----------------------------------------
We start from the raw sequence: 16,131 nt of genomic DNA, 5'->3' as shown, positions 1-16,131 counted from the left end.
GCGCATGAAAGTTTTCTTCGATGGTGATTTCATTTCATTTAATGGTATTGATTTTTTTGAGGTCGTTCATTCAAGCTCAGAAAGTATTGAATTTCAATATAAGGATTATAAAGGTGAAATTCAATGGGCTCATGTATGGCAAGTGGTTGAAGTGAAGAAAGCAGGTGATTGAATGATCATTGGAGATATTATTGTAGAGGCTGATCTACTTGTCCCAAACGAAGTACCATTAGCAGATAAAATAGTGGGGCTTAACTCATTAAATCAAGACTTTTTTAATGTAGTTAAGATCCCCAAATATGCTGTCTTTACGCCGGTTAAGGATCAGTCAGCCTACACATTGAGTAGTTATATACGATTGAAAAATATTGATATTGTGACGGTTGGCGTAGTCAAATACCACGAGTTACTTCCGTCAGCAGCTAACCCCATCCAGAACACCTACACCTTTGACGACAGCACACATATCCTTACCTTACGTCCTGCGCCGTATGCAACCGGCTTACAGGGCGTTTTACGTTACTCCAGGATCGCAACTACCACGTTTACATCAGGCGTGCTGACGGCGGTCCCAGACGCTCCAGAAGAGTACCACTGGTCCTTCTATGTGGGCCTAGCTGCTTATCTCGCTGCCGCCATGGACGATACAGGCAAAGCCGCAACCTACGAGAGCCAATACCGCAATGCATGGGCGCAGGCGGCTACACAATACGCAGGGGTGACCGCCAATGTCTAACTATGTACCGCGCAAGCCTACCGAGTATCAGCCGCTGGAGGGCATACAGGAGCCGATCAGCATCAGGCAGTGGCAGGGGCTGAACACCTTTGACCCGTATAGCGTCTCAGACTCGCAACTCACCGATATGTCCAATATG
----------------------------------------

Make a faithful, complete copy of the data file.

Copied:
We start from the raw sequence: 16,131 nt of genomic DNA, 5'->3' as shown, positions 1-16,131 counted from the left end.
GCGCATGAAAGTTTTCTTCGATGGTGATTTCATTTCATTTAATGGTATTGATTTTTTTGAGGTCGTTCATTCAAGCTCAGAAAGTATTGAATTTCAATATAAGGATTATAAAGGTGAAATTCAATGGGCTCATGTATGGCAAGTGGTTGAAGTGAAGAAAGCAGGTGATTGAATGATCATTGGAGATATTATTGTAGAGGCTGATCTACTTGTCCCAAACGAAGTACCATTAGCAGATAAAATAGTGGGGCTTAACTCATTAAATCAAGACTTTTTTAATGTAGTTAAGATCCCCAAATATGCTGTCTTTACGCCGGTTAAGGATCAGTCAGCCTACACATTGAGTAGTTATATACGATTGAAAAATATTGATATTGTGACGGTTGGCGTAGTCAAATACCACGAGTTACTTCCGTCAGCAGCTAACCCCATCCAGAACACCTACACCTTTGACGACAGCACACATATCCTTACCTTACGTCCTGCGCCGTATGCAACCGGCTTACAGGGCGTTTTACGTTACTCCAGGATCGCAACTACCACGTTTACATCAGGCGTGCTGACGGCGGTCCCAGACGCTCCAGAAGAGTACCACTGGTCCTTCTATGTGGGCCTAGCTGCTTATCTCGCTGCCGCCATGGACGATACAGGCAAAGCCGCAACCTACGAGAGCCAATACCGCAATGCATGGGCGCAGGCGGCTACACAATACGCAGGGGTGACCGCCAATGTCTAACTATGTACCGCGCAAGCCTACCGAGTATCAGCCGCTGGAGGGCATACAGGAGCCGATCAGCATCAGGCAGTGGCAGGGGCTGAACACCTTTGACCCGTATAGCGTCTCAGACTCGCAACTCACCGATATGTCCAATATG